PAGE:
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Xmas blog on Catching Fireworks website

Yep - when I put together an A to Z of coaching blog topics for the year, I didn’t really think it through!  However, when you least expect it, something turns up which makes it all work.  Instead of having to rack my brains for a blog on xylophones, x-ray or xenophobia, I had a conversation with a freelance colleague just yesterday about Xmas* and the lessons we can learn from it.

As a freelancer, with a freelancer husband, she was talking about the dilemma of having to work for some of the time during the Xmas/New Year period, whilst also wanting to give their young children a great Xmas break.  This is a situation which many people find themselves in.  

We talked through all the possible logistical options, for example: 
  • deciding in advance which days were going to be their ‘working’ days and which ‘holiday’ days with their children; 
  • agreeing with two sets of grandparents, very eager to babysit, when they would take the children on treat days; 
  • setting up one play date in their home in exchange for their children going to other childrens‘ play dates; 
  • finding out what activities there are in their local area;
  • each parent having a special day with the children, whilst the other one worked, etc.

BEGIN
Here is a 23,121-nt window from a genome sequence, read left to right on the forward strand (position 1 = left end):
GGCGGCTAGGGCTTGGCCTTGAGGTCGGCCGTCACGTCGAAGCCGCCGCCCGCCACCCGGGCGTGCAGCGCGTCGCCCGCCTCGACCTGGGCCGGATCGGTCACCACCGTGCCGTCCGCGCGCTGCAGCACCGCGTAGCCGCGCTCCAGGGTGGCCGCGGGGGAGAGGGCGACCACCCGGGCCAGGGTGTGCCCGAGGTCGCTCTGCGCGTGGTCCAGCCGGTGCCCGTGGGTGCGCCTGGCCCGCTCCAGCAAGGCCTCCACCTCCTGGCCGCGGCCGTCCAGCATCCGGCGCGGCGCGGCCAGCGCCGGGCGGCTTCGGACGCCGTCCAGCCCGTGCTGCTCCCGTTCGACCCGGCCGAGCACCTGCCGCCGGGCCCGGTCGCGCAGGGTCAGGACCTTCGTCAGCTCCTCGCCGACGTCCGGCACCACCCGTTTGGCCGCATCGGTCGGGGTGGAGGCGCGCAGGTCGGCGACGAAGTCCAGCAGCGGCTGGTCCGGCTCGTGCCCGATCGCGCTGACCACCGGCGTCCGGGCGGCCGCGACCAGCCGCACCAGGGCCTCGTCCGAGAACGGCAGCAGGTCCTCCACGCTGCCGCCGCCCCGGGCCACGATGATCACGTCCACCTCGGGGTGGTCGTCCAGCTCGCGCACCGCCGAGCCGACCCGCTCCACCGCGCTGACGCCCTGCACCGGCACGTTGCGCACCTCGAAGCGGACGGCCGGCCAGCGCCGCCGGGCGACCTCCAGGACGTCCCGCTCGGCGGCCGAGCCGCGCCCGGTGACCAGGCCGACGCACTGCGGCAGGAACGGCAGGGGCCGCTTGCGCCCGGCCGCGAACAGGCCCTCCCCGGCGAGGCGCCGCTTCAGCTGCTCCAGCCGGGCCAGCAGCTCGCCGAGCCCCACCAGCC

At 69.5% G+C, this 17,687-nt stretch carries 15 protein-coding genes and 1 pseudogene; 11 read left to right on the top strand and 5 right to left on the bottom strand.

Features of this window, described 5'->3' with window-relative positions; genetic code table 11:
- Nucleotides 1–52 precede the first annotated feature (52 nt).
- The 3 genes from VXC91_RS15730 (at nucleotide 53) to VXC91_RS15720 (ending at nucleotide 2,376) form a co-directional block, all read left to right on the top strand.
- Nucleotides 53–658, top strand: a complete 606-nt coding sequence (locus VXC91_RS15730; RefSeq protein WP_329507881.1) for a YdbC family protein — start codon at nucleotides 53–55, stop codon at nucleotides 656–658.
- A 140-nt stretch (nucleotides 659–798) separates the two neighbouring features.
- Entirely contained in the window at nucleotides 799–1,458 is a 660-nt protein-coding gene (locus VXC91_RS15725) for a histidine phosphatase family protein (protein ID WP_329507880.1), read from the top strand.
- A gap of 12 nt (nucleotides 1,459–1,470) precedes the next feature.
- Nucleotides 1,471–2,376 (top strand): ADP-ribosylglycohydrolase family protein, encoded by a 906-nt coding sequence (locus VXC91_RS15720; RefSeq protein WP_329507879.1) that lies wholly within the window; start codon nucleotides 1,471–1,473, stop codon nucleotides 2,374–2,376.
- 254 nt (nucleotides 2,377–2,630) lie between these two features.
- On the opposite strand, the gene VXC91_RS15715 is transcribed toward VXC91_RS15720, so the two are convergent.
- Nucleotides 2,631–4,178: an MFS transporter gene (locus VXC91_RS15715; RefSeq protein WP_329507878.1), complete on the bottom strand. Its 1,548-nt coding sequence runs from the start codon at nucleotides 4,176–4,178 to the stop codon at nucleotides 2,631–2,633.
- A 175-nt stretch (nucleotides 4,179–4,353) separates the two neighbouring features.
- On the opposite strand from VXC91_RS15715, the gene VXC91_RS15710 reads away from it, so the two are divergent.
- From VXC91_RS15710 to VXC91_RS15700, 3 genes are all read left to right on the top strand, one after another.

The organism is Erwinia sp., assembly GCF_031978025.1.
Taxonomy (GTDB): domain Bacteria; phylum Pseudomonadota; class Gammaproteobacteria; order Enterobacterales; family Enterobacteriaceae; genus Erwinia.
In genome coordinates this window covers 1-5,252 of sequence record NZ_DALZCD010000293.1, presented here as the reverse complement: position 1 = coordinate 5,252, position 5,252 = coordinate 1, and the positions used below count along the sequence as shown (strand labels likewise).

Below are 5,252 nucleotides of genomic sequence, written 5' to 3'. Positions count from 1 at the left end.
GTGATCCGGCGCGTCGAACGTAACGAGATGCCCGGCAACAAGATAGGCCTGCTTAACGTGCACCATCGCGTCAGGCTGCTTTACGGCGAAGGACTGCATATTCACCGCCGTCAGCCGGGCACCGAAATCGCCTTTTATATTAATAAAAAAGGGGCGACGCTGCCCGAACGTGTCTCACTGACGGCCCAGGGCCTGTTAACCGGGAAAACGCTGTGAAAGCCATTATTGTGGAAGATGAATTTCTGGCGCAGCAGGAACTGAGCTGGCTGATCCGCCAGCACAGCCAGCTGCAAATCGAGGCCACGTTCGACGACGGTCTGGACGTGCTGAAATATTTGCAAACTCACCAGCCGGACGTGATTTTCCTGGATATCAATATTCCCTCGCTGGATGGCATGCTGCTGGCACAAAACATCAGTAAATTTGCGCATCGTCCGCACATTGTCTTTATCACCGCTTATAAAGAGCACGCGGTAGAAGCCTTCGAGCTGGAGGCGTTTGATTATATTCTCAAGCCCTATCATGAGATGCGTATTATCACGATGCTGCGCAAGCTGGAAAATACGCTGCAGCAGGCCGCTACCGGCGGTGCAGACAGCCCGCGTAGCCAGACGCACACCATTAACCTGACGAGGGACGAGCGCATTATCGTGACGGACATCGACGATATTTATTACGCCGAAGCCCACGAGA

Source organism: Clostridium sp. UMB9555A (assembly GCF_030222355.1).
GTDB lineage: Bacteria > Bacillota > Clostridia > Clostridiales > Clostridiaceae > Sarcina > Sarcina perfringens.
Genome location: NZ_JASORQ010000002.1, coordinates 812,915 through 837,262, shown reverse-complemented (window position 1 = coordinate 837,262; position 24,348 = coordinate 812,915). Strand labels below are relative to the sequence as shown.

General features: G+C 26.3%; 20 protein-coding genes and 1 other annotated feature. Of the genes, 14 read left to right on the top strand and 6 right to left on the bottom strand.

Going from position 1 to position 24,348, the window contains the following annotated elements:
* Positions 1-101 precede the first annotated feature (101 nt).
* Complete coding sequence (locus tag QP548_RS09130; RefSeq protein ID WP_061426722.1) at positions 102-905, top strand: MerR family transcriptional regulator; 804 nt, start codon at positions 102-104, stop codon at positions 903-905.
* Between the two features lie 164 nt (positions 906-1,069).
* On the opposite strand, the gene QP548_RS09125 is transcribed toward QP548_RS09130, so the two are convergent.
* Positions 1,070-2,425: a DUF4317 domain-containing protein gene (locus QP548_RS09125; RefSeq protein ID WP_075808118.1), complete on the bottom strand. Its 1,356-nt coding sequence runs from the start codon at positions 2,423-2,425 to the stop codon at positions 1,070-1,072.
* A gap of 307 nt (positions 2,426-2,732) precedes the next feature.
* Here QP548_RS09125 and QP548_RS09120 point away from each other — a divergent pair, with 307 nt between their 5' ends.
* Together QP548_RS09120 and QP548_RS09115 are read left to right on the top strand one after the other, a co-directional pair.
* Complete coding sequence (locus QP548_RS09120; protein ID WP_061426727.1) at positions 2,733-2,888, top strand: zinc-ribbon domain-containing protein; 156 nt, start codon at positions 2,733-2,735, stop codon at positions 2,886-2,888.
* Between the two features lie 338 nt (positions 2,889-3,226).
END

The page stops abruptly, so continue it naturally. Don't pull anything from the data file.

My colleague, already excited about getting Xmas handled, had a real lightbulb moment when she realised she could actually think like this all the time.  She could plan ahead, to try and make her work and childcare balance better, giving both her and her children a better experience.  And even those of us without children can use forward planning to make sure we make the best use of our Xmas time - and any other time for that matter.  (Obviously, life is never straightforward and something will often come along and throw things into disarray, but at least a good chunk of your planning will turn out as you expect.)

The second lesson to take away is that if you have identified a ‘work’ day and a ‘play’ day, then make sure you enter into it fully.  Don’t spend your work day feeling guilty about (in this case) not being with your children.  And definitely don’t spend the play day feeling guilty that you should be doing working.  Be mindful, savour what you are doing and do it wholeheartedly.

And you've still got 6 weeks to plan your Xmas!

(*I don’t usually use the Xmas spelling, but if it is good enough for Lord Byron in 1811, it’s good enough for me!  Letter 181 “I thank you for your letters and am always glad to hear from you, but if you won't come here before Xmas, I very much fear we shall not meet here at all, for I shall be off somewhere or other very soon out of this land of Paper credit (or rather no credit at all, for every body seems on the high road to Bankruptcy), and if I quit it again I shall not be back in a hurry.”  Letter to Augusta Leigh 9th Sep 1811) 

If this has struck a chord with you and you want to find out if coaching will support you, check out how we could work together and get in touch.

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